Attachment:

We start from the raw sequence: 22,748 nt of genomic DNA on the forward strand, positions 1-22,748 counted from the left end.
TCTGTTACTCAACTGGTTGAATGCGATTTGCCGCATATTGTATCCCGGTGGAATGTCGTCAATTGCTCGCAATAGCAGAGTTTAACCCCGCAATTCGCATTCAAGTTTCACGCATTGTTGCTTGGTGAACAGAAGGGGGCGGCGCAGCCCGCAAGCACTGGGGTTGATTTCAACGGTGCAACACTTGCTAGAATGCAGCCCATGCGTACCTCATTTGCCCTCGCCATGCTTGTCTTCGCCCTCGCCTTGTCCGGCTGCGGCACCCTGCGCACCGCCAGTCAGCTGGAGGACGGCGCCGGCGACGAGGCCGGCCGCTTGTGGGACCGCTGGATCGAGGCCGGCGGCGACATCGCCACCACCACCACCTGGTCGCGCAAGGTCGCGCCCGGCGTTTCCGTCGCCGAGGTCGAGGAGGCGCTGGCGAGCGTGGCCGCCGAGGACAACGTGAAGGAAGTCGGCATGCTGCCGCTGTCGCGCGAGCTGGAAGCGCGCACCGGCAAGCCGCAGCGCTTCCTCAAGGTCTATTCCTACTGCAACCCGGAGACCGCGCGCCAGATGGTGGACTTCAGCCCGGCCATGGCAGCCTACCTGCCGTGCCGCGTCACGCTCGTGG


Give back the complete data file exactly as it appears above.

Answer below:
We start from the raw sequence: 22,748 nt of genomic DNA on the forward strand, positions 1-22,748 counted from the left end.
TCTGTTACTCAACTGGTTGAATGCGATTTGCCGCATATTGTATCCCGGTGGAATGTCGTCAATTGCTCGCAATAGCAGAGTTTAACCCCGCAATTCGCATTCAAGTTTCACGCATTGTTGCTTGGTGAACAGAAGGGGGCGGCGCAGCCCGCAAGCACTGGGGTTGATTTCAACGGTGCAACACTTGCTAGAATGCAGCCCATGCGTACCTCATTTGCCCTCGCCATGCTTGTCTTCGCCCTCGCCTTGTCCGGCTGCGGCACCCTGCGCACCGCCAGTCAGCTGGAGGACGGCGCCGGCGACGAGGCCGGCCGCTTGTGGGACCGCTGGATCGAGGCCGGCGGCGACATCGCCACCACCACCACCTGGTCGCGCAAGGTCGCGCCCGGCGTTTCCGTCGCCGAGGTCGAGGAGGCGCTGGCGAGCGTGGCCGCCGAGGACAACGTGAAGGAAGTCGGCATGCTGCCGCTGTCGCGCGAGCTGGAAGCGCGCACCGGCAAGCCGCAGCGCTTCCTCAAGGTCTATTCCTACTGCAACCCGGAGACCGCGCGCCAGATGGTGGACTTCAGCCCGGCCATGGCAGCCTACCTGCCGTGCCGCGTCACGCTCGTGG